MISSOULA – February 29, 2016 - Humanities Montana seeks nominations for the 2017 Governor’s Humanities Awards, to be conferred at a ceremony in Helena on January 26, 2017. The humanities include the study of literature, history, philosophy, languages, religious studies and other disciplines.  The deadline for nominations is Friday, May 13, 2016.


    Nominations should be no more than 1000 words and should address the nominee’s contributions to the humanities. Nominations for both individuals and organizations will be considered. Members of the Humanities Montana board and its staff are not eligible for consideration. Nominations should be e-mailed to info@humanitiesmontana.org or sent to Governor’s Humanities Awards, Humanities Montana, 311 Brantly, Missoula, MT 59812. If you have questions, call (406) 243-6022.

      There are no formal award categories. Nominees are evaluated for achievement in humanities scholarship and programs, efforts to bring new audiences to the humanities, support for humanistic programs through volunteering and providing funding, and more. Four recipients will be chosen for the award.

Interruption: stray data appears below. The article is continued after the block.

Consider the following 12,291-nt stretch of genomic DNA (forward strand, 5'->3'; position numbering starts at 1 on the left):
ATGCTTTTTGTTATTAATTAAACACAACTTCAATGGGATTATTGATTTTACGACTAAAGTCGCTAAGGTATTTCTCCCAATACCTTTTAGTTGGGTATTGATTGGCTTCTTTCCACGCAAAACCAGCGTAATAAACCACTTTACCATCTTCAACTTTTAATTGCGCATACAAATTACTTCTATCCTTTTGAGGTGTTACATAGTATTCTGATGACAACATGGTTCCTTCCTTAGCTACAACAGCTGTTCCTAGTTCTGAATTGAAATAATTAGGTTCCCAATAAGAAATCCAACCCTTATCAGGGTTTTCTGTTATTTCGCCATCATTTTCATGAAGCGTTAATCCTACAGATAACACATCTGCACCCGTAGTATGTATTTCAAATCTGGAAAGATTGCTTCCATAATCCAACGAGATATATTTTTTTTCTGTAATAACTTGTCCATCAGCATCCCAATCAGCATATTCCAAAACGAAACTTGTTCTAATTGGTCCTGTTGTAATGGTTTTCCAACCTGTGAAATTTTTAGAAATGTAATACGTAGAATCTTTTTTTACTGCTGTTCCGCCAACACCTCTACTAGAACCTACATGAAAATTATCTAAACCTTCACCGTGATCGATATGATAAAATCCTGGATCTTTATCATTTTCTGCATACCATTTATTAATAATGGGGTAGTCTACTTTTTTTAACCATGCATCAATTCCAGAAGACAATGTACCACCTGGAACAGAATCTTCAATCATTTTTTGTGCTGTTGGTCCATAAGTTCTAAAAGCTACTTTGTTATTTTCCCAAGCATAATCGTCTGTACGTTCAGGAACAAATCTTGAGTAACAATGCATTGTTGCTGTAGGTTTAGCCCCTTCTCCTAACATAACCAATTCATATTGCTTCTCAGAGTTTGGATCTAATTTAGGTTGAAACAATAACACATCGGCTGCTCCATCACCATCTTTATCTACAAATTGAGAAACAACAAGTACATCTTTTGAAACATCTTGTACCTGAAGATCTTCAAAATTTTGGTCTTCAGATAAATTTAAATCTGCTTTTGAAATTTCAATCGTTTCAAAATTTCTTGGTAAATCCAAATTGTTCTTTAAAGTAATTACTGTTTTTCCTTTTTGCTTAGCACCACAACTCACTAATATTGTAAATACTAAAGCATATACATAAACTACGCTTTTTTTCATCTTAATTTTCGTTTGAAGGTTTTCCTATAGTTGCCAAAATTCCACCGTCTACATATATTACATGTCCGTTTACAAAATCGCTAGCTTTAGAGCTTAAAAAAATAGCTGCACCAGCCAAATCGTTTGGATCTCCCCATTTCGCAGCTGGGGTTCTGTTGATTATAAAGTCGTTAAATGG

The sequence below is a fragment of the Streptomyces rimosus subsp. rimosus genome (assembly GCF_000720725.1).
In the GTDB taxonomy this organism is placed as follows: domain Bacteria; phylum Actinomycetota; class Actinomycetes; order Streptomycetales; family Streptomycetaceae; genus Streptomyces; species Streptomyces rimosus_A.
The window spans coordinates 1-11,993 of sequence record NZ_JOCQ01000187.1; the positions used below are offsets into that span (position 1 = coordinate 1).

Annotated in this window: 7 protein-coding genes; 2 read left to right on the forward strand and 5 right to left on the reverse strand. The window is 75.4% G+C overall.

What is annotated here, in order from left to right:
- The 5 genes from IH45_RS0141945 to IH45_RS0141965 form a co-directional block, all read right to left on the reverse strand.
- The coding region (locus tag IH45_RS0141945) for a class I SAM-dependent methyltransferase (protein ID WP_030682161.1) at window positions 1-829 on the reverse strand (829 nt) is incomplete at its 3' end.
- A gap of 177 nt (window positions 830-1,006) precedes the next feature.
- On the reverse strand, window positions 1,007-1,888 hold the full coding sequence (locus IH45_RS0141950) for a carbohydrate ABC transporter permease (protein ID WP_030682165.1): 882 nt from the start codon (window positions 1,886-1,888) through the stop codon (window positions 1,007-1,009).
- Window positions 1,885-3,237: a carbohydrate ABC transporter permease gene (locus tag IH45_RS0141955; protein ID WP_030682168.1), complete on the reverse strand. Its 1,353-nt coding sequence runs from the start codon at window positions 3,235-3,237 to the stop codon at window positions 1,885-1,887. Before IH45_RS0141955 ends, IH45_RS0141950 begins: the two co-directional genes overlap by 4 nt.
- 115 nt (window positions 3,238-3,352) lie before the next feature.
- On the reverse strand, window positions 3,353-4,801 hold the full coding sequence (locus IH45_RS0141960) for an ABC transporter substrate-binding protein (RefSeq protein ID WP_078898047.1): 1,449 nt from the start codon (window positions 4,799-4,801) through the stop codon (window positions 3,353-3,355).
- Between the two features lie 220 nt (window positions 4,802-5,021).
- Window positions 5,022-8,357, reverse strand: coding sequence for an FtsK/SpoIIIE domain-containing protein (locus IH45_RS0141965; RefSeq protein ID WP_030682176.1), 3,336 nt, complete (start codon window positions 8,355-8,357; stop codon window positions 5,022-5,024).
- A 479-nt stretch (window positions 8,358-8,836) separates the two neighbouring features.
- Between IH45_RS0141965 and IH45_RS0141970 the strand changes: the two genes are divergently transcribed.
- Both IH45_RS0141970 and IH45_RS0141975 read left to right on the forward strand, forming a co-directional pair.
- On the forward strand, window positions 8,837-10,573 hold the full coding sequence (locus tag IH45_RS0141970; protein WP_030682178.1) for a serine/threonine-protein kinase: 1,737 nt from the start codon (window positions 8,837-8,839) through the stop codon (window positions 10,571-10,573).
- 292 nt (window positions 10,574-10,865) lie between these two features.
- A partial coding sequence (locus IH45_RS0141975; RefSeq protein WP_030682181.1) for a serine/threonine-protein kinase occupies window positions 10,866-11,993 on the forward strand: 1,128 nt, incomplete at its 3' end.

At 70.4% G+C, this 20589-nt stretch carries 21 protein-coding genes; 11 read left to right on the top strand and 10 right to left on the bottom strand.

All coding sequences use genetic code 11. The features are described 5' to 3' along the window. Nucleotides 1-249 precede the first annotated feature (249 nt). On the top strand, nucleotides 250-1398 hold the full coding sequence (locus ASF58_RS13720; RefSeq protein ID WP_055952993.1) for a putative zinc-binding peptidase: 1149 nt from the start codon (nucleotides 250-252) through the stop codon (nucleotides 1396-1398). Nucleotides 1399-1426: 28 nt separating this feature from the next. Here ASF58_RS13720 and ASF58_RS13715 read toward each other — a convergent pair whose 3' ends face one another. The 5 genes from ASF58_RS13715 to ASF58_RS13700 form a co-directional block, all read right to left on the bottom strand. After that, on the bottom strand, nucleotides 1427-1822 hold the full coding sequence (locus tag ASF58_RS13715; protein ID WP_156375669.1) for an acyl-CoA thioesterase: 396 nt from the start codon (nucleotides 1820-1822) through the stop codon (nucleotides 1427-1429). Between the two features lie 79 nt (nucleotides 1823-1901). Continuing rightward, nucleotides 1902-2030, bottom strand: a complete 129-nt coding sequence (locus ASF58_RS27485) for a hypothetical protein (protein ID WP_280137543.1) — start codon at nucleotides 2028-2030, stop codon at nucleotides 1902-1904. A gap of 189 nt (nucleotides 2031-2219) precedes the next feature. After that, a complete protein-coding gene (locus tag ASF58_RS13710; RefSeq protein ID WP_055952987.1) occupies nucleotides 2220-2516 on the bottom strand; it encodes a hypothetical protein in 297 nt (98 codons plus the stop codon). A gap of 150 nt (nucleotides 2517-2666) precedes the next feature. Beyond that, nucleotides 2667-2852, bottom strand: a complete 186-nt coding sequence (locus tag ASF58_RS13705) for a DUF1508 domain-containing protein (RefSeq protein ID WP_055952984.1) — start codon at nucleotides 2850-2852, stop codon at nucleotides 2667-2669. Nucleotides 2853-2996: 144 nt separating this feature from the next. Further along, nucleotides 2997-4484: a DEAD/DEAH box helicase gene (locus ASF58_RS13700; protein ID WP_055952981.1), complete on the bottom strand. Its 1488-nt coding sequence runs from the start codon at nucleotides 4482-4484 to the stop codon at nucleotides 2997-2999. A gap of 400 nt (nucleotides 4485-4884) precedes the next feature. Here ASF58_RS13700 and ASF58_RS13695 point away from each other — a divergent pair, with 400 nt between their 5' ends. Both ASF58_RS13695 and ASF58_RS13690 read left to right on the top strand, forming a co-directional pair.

Humanities Montana is the state’s independent nonprofit affiliate of the National Endowment for the Humanities, a federal agency that supports learning in history, philosophy, literature and other humanities disciplines. Founded in 1972, Humanities Montana provides grants for public humanities programs, statewide Montana Conversation programs, Hometown Humanities, and Montana Center for the Book programs.

     In 2015, Governor Steve Bullock and Humanities Montana recognized six Montanans for their extraordinary work in the humanities. Honorees were Philip Aaberg, Jack Wallace Gladstone, Yvonne Gastineau Gritzner, Kirby Lambert, Dr. Richard E. Littlebear, and William Rossiter. The full history of the awards and past honorees can be found  HERE

“This is an opportunity to celebrate gifted, generous Montanans,” said Ken Egan, Humanities Montana’s executive director.  “The Governor’s Awards are a perfect opportunity to recognize the breadth and depth of humanities talent in the state.”